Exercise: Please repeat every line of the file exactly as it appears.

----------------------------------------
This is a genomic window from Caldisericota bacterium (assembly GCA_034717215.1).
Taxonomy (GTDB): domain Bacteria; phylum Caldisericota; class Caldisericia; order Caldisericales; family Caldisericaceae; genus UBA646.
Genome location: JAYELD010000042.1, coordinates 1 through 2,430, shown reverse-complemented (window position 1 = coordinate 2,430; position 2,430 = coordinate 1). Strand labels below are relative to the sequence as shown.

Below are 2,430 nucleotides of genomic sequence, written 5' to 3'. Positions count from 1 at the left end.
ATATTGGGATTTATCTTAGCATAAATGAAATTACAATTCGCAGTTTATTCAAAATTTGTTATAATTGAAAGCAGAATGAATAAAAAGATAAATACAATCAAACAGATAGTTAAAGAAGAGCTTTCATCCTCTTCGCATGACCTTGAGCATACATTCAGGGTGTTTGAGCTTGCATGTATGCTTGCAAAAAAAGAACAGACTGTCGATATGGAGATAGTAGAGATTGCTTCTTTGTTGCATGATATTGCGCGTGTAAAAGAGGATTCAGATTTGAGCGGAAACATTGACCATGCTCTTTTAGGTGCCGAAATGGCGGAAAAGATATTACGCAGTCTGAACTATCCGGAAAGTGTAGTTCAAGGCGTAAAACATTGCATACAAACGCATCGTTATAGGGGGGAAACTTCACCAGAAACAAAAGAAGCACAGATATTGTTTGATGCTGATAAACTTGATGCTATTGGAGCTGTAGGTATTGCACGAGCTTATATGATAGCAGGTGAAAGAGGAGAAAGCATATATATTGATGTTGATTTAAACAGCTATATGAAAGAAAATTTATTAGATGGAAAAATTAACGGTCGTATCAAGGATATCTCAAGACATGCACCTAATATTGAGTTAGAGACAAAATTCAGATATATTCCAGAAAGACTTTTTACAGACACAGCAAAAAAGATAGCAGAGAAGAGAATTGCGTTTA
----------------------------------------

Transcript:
This is a genomic window from Caldisericota bacterium (assembly GCA_034717215.1).
Taxonomy (GTDB): domain Bacteria; phylum Caldisericota; class Caldisericia; order Caldisericales; family Caldisericaceae; genus UBA646.
Genome location: JAYELD010000042.1, coordinates 1 through 2,430, shown reverse-complemented (window position 1 = coordinate 2,430; position 2,430 = coordinate 1). Strand labels below are relative to the sequence as shown.

Below are 2,430 nucleotides of genomic sequence, written 5' to 3'. Positions count from 1 at the left end.
ATATTGGGATTTATCTTAGCATAAATGAAATTACAATTCGCAGTTTATTCAAAATTTGTTATAATTGAAAGCAGAATGAATAAAAAGATAAATACAATCAAACAGATAGTTAAAGAAGAGCTTTCATCCTCTTCGCATGACCTTGAGCATACATTCAGGGTGTTTGAGCTTGCATGTATGCTTGCAAAAAAAGAACAGACTGTCGATATGGAGATAGTAGAGATTGCTTCTTTGTTGCATGATATTGCGCGTGTAAAAGAGGATTCAGATTTGAGCGGAAACATTGACCATGCTCTTTTAGGTGCCGAAATGGCGGAAAAGATATTACGCAGTCTGAACTATCCGGAAAGTGTAGTTCAAGGCGTAAAACATTGCATACAAACGCATCGTTATAGGGGGGAAACTTCACCAGAAACAAAAGAAGCACAGATATTGTTTGATGCTGATAAACTTGATGCTATTGGAGCTGTAGGTATTGCACGAGCTTATATGATAGCAGGTGAAAGAGGAGAAAGCATATATATTGATGTTGATTTAAACAGCTATATGAAAGAAAATTTATTAGATGGAAAAATTAACGGTCGTATCAAGGATATCTCAAGACATGCACCTAATATTGAGTTAGAGACAAAATTCAGATATATTCCAGAAAGACTTTTTACAGACACAGCAAAAAAGATAGCAGAGAAGAGAATTGCGTTTA